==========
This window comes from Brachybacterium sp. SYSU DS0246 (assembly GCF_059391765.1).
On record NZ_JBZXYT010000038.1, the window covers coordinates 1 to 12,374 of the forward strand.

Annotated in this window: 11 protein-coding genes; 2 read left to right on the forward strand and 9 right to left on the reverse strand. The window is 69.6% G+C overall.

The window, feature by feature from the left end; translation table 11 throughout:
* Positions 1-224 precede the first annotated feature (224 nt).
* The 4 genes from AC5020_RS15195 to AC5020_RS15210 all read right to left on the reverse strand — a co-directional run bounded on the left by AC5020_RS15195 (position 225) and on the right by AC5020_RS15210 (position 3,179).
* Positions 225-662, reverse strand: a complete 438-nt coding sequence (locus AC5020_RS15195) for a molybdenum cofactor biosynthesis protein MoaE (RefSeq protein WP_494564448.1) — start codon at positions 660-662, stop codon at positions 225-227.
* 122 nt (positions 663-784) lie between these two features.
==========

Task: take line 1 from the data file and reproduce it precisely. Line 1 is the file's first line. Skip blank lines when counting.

This window comes from Brachybacterium sp. SYSU DS0246 (assembly GCF_059391765.1).